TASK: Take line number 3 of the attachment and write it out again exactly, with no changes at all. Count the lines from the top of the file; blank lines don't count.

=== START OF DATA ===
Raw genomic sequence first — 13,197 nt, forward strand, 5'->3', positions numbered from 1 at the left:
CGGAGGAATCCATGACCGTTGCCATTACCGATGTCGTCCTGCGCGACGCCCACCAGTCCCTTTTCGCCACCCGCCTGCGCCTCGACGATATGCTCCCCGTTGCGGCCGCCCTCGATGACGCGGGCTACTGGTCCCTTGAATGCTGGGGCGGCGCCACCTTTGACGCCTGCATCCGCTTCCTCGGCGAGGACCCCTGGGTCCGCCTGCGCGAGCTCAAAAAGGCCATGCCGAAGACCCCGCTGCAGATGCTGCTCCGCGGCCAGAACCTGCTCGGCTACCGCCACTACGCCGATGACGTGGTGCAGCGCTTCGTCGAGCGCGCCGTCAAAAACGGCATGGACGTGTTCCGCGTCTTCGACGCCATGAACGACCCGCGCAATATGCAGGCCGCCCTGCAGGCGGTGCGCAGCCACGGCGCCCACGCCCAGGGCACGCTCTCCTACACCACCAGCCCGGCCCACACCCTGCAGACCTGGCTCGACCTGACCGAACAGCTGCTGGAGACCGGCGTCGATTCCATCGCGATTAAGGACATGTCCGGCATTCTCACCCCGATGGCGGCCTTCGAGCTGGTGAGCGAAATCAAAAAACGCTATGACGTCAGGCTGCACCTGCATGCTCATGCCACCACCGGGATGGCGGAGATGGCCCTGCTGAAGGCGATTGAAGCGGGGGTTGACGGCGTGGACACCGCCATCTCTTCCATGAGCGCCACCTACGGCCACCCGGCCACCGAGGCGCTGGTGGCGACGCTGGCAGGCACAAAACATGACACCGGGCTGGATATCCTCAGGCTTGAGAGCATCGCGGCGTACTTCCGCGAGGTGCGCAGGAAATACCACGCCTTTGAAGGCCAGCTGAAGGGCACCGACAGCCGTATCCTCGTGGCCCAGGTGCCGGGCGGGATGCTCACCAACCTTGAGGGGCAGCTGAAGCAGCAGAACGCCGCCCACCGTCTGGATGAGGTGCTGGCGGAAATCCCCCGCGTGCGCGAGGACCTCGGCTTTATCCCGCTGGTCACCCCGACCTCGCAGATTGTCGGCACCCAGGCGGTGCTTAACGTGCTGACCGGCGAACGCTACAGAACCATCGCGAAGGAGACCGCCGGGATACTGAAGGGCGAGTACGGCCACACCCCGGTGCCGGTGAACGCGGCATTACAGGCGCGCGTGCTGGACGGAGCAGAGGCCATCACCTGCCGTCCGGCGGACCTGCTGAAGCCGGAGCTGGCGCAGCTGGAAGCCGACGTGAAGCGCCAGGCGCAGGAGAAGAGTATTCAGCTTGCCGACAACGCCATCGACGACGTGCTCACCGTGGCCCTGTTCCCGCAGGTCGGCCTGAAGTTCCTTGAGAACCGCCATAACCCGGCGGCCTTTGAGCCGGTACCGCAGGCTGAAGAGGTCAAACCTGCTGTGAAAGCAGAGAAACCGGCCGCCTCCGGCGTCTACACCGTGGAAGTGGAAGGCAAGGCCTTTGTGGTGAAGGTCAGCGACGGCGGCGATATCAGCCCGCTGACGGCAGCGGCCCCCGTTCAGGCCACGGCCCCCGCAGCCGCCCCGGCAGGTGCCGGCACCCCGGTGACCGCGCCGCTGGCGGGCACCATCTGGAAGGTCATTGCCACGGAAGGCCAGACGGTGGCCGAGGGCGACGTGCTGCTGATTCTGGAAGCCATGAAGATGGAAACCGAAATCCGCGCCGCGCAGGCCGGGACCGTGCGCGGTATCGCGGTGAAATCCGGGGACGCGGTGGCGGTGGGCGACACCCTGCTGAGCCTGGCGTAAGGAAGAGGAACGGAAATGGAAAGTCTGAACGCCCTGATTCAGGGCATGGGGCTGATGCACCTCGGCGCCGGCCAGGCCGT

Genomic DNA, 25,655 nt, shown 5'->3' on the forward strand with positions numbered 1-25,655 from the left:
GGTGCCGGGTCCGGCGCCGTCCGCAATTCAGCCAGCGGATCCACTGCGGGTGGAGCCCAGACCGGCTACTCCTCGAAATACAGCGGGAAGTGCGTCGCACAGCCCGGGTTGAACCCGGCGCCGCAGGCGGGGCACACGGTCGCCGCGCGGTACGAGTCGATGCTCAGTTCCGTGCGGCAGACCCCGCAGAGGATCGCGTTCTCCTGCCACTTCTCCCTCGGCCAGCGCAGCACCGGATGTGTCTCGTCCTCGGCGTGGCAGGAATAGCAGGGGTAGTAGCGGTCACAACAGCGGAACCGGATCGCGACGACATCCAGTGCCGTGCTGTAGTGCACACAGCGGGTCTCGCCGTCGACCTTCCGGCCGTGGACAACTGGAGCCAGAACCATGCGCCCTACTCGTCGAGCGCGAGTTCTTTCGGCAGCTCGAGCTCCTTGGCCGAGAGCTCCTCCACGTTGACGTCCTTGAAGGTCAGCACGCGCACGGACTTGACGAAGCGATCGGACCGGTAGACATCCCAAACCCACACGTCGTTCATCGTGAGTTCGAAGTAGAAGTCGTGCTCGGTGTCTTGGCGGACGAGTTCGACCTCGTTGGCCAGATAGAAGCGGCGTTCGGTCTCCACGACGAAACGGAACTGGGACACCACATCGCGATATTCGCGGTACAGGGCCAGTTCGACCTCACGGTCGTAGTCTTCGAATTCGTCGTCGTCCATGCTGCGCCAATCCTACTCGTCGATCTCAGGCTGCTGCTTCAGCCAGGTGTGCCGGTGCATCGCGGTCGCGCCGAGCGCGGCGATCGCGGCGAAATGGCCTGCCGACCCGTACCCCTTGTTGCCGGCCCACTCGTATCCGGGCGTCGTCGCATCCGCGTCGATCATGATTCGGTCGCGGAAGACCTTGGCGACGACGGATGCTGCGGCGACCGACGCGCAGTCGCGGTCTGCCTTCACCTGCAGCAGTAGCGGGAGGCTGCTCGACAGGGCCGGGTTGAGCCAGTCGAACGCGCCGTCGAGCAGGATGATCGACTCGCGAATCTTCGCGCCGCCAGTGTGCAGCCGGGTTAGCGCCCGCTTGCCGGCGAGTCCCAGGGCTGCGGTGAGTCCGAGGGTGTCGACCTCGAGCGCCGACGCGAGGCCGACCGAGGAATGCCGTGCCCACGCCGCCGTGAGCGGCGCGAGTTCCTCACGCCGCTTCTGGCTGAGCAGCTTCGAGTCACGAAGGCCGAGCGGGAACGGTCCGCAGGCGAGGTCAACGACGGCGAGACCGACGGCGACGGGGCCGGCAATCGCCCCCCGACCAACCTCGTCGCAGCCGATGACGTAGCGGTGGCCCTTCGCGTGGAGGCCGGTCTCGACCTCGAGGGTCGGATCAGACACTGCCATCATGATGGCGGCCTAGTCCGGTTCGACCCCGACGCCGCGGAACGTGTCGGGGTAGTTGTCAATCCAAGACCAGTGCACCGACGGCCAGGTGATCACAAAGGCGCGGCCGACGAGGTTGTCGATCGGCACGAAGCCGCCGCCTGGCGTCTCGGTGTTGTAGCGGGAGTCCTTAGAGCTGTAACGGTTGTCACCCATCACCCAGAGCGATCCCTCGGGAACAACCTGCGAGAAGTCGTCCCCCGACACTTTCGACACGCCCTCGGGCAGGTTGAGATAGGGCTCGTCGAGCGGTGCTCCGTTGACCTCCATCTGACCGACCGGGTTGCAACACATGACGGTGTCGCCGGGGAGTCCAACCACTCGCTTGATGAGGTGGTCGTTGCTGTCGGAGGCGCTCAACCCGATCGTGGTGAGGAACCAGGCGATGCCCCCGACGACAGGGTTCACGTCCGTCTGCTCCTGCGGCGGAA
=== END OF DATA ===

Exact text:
Genomic DNA, 25,655 nt, shown 5'->3' on the forward strand with positions numbered 1-25,655 from the left: